My father and I have started a new tradition: Tuesdays at the Metropolitan Opera. In order to support such a lavish habit, we have taken advantage of the Agnes Varis and Karl Leichtman Rush Tickets program, which provides 200 orchestra seats at a mere $20 a ticket.
As would be expected, such an offer attracts hordes of New Yorkers, with the most resolute opera fans arriving as early as 10 a.m. to assure their place in line. The line itself is quite a scene, a miniature New York, complete with eccentrics, local politics and plenty of kibitzing. There are young professionals in suits, little old ladies in fur coats, couples sitting next to each other silently passing back and forth sections of the Times, students from Julliard analyzing scores, packed lunches from Fairway and Zabars and foreigners reading books in their native language. Every kind of chair-like apparatus imaginable is used to avoid sitting on the floor. On opera Tuesdays, I have my own routine to deal with the rigors of the rush line. Peanut butter and jelly sandwich? Check. Bottle of seltzer? Check. Plenty of reading material? Double check. Over the course of numerous rush lines, I have developed
demure line habits. I treat it as if it were study hall, a chance to catch up on reading and get some work done. My father, on the other hand, believes in a more convivial approach, often striking up conversations with our line-mates, using slight variations of the nightclub classic, “Do you come here often?” as a conversation starter. I’ll leave the line to get a cup of coffee and when I get back, my father fills me in on the details of
“She’s from Japan, told me about a great noodle spot in Midtown, likes to snowboard.” Or, “See that girl in the front of the line? She’s from Austria, got here at 9 a.m.!” The limited number of rush tickets makes your position in line crucial, and people often perform head counts upon arrival. It also makes operagoers extremely vigilant of any surreptitious activity in the line.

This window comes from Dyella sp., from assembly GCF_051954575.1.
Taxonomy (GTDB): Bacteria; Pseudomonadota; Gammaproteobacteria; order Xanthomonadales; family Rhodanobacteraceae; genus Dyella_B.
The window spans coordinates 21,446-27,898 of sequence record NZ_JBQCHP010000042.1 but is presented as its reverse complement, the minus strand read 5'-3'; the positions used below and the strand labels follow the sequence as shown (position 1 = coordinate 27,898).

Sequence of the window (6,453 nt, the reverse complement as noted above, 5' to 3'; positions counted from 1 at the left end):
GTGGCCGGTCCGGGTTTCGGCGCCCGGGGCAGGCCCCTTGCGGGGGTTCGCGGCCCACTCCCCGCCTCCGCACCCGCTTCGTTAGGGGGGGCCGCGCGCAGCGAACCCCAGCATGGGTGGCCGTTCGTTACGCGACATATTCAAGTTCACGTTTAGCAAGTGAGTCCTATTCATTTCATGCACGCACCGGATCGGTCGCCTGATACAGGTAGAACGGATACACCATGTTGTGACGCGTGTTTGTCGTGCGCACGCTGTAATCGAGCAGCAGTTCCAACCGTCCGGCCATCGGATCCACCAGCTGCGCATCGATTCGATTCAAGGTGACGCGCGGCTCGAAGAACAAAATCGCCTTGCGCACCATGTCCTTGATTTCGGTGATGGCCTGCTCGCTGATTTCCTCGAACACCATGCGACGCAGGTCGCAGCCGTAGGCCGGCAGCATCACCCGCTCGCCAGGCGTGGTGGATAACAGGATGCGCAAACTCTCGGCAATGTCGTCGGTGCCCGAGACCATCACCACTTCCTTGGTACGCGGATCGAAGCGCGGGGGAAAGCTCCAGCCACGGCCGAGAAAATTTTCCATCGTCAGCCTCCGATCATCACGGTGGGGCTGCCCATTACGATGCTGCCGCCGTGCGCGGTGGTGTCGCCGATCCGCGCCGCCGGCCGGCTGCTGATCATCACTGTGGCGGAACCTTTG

“People sneak their friends in all the time,” one rush line veteran told me. “They say they’re just talking, they’re not going to buy tickets, but they do get tickets, and then the people behind them are out of luck. Like these guys,” he says, pointing to a group of people in front of us. “They weren’t here an hour ago!”
The opera line is like a sociological experiment in self-governance. With no central authority to regulate it, the people themselves are the police. My father and I don’t possess such a misanthropic view and tend to believe in the best of people. Patrons who are talking to their friends are just talking to their friends. At the same time, we secretly hope that others will bring swift justice to brazen line intruders. At around 5:30 p.m., the line begins to tighten as people prepare for the tickets to finally go on sale. When the box office does open, the whole process is over in a flash. People new to the opera scamper over to seating diagrams to find out where they will be sitting, while the serious opera buffs know simply by looking at their seat number: “Row M, seat 26, hmm, not bad, although I would have preferred row L, seat 24.”
After the line, there is about a two-hour break before the opera begins, just enough time to grab dinner and return the beach chairs to the closet. The rush tickets are given out in consecutive order; often you’ll find yourself in close proximity to your newly minted friends from the line.
“There’s the woman from Japan,” my father points out at intermission. “I’m going to ask her what she thinks about this production.”
I just stay seated and read the synopsis for the second act.
As Tuesdays at the Met continues, we learn more opera etiquette each week. We know when to clap (and more importantly, when not to), have acquired more discerning ears—“The soprano was a little shrill, no?”—and recently, I was even brave enough to shout my first “bravo.” My father and I are now regulars on the opera line, and with that we often run into other rush habitués.
“Remember the line for Carmen? That was crazy!” my father says to Christian, from Paris.
“It was,” he answers, “but not as bad as La Boheme.”
We both nod in agreement.
Lucas Corcoran is a jazz performance major at the City College of New York. He also writes and edits for the college’s newspaper, The Campus.
Trackback from your site.